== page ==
To increase their quality, AVIs, besides the initial assessment, should be monitored regularly in order to identify a possible decrease in the standards. The changes may be due to several reasons: Modification in the animal management, differences in the animal group’s dynamics, shifts in the visitor target, etc. The periodic application of the AVIP meets the need for monitoring and documenting the assessment, as requested by WAZA, and allows to compare the effects of different management strategies.
Considering the complexity of AVIs, only the implementation of a multi-disciplinary approach can help professionals in the assessment of these activities. A standardized assessment, based on a protocol which can be applied in a uniform way, can help zoo staff in their choice of suitable species and/or individuals, the adoption of adequate evidence-based animal management practices, the planning of convenient exhibit design for interactions, and the selection of a responsible take-home message for visitors. The use of a uniform protocol, such as the AVIP, can help to improve the overall ethical approach and consistency in management decisions. Moreover, the dissemination of the results of the AVIP can be an opportunity to communicate the animal welfare and wildlife conservation commitments of the facility to visitors and other stakeholders, improving transparency and thus increasing the facility’s reputation [13].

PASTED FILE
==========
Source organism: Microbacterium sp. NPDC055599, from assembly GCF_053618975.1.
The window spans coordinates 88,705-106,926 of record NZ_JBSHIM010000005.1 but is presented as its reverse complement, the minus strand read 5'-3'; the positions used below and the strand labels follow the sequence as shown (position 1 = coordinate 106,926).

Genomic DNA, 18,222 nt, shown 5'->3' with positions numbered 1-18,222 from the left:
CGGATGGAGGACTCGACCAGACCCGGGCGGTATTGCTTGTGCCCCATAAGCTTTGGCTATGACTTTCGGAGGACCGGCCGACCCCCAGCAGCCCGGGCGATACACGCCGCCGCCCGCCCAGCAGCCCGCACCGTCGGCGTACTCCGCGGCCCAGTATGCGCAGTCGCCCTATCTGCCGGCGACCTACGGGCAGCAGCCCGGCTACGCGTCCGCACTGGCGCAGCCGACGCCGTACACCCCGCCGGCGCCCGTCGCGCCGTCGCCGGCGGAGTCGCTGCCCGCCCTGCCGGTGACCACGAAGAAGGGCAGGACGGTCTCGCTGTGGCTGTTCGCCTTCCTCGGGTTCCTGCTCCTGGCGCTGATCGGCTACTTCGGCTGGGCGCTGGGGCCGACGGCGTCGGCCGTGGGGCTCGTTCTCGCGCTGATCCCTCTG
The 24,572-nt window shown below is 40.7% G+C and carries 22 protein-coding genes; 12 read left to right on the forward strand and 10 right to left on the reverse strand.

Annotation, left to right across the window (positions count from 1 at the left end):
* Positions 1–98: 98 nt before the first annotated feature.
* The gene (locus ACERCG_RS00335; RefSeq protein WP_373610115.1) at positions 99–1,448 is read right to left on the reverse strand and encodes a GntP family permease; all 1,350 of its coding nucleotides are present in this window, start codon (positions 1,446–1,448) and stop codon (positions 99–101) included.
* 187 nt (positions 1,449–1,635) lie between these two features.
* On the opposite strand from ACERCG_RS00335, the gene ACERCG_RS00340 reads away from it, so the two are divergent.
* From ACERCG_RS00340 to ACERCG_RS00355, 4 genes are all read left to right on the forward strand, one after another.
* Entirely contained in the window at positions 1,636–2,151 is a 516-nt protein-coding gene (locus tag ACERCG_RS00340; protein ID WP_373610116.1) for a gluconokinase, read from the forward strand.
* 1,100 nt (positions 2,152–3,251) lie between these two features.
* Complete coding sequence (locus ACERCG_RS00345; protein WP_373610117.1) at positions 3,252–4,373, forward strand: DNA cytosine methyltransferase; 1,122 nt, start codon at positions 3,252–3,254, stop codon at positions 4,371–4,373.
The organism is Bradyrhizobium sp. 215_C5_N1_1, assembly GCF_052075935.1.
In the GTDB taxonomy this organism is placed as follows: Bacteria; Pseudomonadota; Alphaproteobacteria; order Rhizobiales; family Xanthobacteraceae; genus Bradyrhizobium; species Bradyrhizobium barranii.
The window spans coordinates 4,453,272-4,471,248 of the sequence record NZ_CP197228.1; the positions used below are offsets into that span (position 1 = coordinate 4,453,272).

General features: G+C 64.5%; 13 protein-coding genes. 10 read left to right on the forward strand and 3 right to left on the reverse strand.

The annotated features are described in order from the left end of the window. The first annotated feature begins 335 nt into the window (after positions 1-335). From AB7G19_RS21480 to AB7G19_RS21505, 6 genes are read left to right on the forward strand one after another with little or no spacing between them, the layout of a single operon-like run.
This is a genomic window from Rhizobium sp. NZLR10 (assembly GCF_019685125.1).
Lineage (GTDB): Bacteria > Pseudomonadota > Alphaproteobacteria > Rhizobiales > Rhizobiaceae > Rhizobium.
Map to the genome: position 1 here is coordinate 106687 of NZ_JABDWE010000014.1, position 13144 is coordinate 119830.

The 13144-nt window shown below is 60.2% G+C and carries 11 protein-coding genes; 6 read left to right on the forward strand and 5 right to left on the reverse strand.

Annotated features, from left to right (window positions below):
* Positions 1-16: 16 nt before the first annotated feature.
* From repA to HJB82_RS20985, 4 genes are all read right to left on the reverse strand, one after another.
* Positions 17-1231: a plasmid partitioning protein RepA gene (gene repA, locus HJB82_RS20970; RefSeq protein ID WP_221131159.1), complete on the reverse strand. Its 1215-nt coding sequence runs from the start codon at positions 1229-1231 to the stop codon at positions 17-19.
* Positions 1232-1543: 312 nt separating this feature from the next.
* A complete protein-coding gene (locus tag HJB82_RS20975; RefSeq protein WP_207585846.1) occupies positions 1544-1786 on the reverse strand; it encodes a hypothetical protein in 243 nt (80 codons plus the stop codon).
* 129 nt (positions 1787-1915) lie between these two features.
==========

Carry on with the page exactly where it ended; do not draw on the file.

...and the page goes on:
The suggested protocol (Scheme 1) was designed to assess each AVI considering its different facets, by grouping them into six steps and three “assessment areas” (Animal Welfare, Human Outcome, and Overall Ethical assessments):
  • Behavioral observations and analyses;
  • Physiological measures;
  • Risk assessment;
  • Visitor experience assessment;
  • Ethical analysis;
  • Final assessment.

2.1. Animal Welfare Assessment

The first assessment area of the protocol consists of a multi-facetted approach to evaluate animal welfare during the interaction (for more details about steps from A to C1, see Normando et al. [14] where the application of this assessment area to the AVI example of “giraffe feeding” is discussed. Some suggestions on this approach are provided in the following).